Nomgcobo Jiba wants interdict to halt process to review her removal from office
Parliament’s two justice committees were due to separately start deliberations on the president's decision to remove Jiba and Lawrence Mrwebi
Former deputy national director of the National Prosecuting Authority (NPA) Nomgcobo Jiba has sought an urgent interdict in the Western Cape High Court to halt the parliamentary process to consider her removal from office by President Cyril Ramaphosa.
This is pending the outcome of a separate court challenge to the decision to remove her from the NPA.
Parliament’s two justice committees — the National Assembly’s portfolio committee on justice and correctional services and the National Council of Provinces’ select committee on security and justice — were due to separately commence deliberations on Ramaphosa’s decision to remove Jiba and another senior NPA official, Lawrence Mrwebi, on Tuesday.
Instead, they both decided to await the outcome of the application for an urgent interdict, which Jiba lodged on Monday afternoon. The matter is due to be heard on Wednesday.
Parliament’s legal advisers were due to file an affidavit on Tuesday morning in response to the application for an urgent interdict, saying it would abide by the decision of the court in this matter.
In terms of the NPA Act, parliament has to confirm or revoke the president’s decision to remove the national director of public prosecutions, deputy national director or special director. Ramaphosa would have had no choice but to send Jiba and Mrwebi back to the NPA if parliament resolved that they had to remain in office. Jiba acted as head of the NPA for a time.
Parliamentary legal adviser Siviwe Njikela briefed both justice committees separately on the legal process launched by Jiba.
He said Jiba’s attorneys argued in a letter to parliament that in terms of the sub-judice rule the parliamentary process should be halted until the outcome of the court action.
However, parliament’s legal advisers responded that the sub-judice rule did not apply as at the time that parliament launched its process, there was no court action so it was fully within its rights to undertake what was a statutory process.
The urgent interdict application was sought in response to that letter from parliament.
Apart from the urgent interdict, Jiba is challenging Ramaphosa’s decision to remove her on the basis of the findings of a commission of inquiry that found that she and Mrwebi were not fit and proper persons to hold office. The inquiry was headed by retired Constitutional Court justice Yvonne Mokgoro.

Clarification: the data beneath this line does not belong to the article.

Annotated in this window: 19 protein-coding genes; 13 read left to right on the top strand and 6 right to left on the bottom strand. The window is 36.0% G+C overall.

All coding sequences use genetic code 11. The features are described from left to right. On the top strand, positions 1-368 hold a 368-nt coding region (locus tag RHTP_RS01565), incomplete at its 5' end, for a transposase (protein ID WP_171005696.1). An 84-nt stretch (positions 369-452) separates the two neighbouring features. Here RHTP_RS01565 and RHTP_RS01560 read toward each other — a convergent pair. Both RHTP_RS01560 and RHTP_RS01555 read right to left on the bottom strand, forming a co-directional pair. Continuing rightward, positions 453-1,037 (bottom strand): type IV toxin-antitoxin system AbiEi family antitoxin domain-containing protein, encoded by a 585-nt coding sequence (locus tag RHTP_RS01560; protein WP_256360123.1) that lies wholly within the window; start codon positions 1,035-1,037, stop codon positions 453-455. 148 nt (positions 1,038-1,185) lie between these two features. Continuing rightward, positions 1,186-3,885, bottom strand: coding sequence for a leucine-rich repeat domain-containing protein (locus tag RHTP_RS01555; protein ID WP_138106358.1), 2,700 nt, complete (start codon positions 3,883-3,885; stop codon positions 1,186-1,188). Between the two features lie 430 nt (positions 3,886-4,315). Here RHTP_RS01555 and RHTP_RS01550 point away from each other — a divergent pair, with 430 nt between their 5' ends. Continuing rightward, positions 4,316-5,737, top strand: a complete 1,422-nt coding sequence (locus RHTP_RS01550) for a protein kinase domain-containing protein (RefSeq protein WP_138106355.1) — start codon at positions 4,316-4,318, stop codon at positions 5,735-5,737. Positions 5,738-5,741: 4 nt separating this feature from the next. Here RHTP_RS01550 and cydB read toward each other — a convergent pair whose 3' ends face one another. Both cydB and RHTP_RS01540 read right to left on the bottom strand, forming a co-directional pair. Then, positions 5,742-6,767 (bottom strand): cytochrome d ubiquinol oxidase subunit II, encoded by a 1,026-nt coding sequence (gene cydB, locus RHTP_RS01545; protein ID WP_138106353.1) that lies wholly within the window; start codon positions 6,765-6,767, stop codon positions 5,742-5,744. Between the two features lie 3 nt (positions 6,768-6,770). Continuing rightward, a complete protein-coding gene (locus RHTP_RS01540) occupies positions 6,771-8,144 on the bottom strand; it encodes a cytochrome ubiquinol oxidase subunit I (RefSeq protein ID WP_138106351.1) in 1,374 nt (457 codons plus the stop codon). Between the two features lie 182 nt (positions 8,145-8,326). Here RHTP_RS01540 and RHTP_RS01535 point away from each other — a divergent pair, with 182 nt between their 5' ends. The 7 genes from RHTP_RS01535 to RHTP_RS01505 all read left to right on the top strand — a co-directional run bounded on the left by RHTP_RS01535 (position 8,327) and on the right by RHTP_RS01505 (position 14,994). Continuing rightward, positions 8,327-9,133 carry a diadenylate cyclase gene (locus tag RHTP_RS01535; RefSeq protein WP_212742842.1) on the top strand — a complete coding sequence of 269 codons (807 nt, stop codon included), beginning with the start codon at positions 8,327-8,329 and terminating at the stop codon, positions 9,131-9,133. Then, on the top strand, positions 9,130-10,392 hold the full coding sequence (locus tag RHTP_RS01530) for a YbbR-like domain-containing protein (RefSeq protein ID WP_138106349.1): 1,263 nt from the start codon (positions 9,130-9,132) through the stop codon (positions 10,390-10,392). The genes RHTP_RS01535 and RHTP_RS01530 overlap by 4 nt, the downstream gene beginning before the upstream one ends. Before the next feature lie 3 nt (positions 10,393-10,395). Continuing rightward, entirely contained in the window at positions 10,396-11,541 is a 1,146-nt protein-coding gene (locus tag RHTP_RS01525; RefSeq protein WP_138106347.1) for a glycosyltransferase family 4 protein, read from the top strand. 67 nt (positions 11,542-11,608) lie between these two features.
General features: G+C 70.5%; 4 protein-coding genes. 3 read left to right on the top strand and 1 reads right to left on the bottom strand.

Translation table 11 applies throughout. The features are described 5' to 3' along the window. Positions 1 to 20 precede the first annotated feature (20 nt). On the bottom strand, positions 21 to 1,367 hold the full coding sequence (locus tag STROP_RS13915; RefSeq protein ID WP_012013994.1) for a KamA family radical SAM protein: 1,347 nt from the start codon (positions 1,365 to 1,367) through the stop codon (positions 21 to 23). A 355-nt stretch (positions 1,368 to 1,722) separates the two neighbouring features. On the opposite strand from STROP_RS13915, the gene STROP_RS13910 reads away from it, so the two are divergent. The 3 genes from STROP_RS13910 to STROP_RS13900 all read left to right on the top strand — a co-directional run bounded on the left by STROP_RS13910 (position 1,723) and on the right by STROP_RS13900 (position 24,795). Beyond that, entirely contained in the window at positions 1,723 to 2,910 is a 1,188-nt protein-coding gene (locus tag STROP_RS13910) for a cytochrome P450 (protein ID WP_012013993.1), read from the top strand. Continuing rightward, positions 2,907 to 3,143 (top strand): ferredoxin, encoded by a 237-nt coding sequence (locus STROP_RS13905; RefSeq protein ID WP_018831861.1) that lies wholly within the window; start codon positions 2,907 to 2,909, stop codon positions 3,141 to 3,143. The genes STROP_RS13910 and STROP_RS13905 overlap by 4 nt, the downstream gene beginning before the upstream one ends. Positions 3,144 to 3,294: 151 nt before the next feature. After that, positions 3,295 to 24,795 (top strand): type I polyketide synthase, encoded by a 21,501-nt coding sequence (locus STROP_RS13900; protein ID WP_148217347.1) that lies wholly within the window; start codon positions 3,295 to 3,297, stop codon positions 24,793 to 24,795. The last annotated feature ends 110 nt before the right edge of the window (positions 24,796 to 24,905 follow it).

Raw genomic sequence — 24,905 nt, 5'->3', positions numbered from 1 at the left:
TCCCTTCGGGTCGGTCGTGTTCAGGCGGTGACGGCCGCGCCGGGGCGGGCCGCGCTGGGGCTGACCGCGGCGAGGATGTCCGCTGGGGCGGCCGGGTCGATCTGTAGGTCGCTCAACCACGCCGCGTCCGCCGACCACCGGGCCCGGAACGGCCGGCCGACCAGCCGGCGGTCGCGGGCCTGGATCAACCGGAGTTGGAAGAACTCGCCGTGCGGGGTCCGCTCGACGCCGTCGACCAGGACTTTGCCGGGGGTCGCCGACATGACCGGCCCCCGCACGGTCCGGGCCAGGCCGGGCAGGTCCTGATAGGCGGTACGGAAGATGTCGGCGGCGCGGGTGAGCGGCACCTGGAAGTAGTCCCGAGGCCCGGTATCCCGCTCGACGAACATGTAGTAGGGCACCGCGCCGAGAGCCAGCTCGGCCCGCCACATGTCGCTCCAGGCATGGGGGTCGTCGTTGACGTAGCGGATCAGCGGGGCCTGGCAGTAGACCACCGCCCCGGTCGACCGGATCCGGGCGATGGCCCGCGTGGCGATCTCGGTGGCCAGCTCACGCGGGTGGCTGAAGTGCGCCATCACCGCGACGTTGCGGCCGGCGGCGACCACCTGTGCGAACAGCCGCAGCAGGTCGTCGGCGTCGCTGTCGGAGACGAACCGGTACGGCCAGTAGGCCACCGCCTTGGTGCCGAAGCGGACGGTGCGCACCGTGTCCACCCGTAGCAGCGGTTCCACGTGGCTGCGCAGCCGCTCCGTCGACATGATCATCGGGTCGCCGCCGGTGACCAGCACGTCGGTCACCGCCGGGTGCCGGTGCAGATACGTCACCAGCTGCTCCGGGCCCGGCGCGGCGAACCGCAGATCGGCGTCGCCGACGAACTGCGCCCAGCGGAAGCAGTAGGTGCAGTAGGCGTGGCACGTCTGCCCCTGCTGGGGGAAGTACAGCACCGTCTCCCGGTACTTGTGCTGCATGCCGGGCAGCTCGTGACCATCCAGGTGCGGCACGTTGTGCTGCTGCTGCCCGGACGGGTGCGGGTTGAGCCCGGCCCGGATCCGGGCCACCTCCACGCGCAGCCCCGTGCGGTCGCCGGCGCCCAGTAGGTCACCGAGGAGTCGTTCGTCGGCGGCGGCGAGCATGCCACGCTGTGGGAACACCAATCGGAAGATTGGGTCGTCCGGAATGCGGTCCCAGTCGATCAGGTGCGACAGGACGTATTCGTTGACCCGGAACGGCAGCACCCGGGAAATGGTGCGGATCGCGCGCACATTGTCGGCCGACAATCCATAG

In seeking to set aside Ramaphosa’s decision, Jiba argues that the NPA Act is unconstitutional in only requiring a simple parliamentary majority for the removal of a NPA director as this did not provide the institution with adequate protection. She argues that a two thirds majority should be required as is the case for the public protector.
Mrwebi wrote to parliament on Tuesday morning arguing that as the issues raised by Jiba were similar to those raised by him it would be fair for parliament not to proceed with his case pending the outcome of the Jiba court application.
In July, the two committees gave Jiba and Mrwebi 10 working days to present arguments as to why they should be restored to office.
Jiba and Mrwebi, both of whom were seen as allies of former president Jacob Zuma, have fought vigorously against their dismissal, which came six months after their suspension on full pay in October 2018.
The removal of Jiba and Mrwebi from office is seen as key to the restoration of the integrity and credibility of the NPA as an institution central to the fight against crime and corruption. The appointment of Shamila Batohi as head of the NPA is another crucial pillar to this endeavour.
Ramaphosa decided in April that Jiba and Mrwebi should be removed from office on the basis of the inquiry's report, which found that their actions had brought the NPA into disrepute.
The Mokgoro inquiry examined Jiba and Mrwebi’s prosecutorial decisions, such as dropping charges against known Zuma ally and former crime intelligence boss Richard Mdluli, and instituting racketeering charges against former KwaZulu-Natal Hawks head Johan Booysen, the charges against whom were withdrawn by Batohi on the grounds that they were invalid.
Booysen has claimed that he was charged with racketeering for blocking the business interests of Zuma's son, Edward Zuma.